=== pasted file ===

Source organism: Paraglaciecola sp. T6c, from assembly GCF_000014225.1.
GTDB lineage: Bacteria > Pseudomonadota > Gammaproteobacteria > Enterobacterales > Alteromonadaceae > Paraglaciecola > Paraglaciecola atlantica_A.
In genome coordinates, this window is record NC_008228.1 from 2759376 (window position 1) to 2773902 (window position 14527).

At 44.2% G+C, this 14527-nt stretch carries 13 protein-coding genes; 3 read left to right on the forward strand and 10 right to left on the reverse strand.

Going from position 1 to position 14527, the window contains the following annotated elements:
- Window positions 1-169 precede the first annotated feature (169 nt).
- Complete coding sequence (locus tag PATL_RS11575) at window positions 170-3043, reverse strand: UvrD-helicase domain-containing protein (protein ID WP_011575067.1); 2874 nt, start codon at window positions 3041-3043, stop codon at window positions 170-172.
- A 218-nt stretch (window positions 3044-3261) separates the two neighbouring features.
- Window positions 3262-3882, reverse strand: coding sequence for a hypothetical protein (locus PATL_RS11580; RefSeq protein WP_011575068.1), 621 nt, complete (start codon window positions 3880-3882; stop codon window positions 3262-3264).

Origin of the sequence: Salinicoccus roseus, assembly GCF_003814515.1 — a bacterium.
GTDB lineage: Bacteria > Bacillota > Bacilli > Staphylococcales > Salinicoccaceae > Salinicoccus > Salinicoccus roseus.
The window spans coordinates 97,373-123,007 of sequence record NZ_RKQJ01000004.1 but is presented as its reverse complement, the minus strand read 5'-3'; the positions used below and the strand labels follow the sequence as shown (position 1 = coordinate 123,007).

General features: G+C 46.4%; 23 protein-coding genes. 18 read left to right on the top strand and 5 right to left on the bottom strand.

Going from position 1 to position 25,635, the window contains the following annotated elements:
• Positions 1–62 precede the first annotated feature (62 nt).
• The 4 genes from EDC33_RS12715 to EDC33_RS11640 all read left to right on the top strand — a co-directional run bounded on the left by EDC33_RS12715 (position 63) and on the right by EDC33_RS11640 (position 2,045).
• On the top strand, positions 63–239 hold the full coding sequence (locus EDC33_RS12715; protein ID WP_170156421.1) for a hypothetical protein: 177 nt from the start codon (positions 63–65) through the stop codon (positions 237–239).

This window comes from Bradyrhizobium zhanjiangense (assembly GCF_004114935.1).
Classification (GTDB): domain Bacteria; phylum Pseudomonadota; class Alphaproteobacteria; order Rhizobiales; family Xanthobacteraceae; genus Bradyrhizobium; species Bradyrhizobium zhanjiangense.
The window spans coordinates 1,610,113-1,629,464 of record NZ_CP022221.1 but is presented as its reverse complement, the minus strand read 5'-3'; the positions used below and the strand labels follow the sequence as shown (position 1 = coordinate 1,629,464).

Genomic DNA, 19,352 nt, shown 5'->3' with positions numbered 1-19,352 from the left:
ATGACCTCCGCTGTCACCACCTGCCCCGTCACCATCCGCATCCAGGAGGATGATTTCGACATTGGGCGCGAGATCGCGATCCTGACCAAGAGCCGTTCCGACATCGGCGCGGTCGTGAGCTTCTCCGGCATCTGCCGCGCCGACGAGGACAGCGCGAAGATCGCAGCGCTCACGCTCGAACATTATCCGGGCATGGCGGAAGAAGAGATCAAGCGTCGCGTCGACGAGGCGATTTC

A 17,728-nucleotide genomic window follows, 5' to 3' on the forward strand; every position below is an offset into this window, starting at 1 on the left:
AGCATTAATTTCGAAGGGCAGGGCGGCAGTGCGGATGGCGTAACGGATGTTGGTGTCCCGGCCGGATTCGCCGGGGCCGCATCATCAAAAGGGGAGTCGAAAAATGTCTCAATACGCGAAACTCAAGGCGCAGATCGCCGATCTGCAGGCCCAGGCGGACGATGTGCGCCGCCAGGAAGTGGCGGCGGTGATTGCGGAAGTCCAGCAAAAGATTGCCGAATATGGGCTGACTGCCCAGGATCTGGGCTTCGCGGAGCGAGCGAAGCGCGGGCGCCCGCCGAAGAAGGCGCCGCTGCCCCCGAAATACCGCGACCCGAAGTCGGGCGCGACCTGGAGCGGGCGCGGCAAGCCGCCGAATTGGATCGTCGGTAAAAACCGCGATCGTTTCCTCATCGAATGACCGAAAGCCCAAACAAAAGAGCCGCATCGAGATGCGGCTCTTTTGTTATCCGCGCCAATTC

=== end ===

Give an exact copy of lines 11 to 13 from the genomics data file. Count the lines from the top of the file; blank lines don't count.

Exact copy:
GTDB lineage: Bacteria > Bacillota > Bacilli > Staphylococcales > Salinicoccaceae > Salinicoccus > Salinicoccus roseus.
The window spans coordinates 97,373-123,007 of sequence record NZ_RKQJ01000004.1 but is presented as its reverse complement, the minus strand read 5'-3'; the positions used below and the strand labels follow the sequence as shown (position 1 = coordinate 123,007).

General features: G+C 46.4%; 23 protein-coding genes. 18 read left to right on the top strand and 5 right to left on the bottom strand.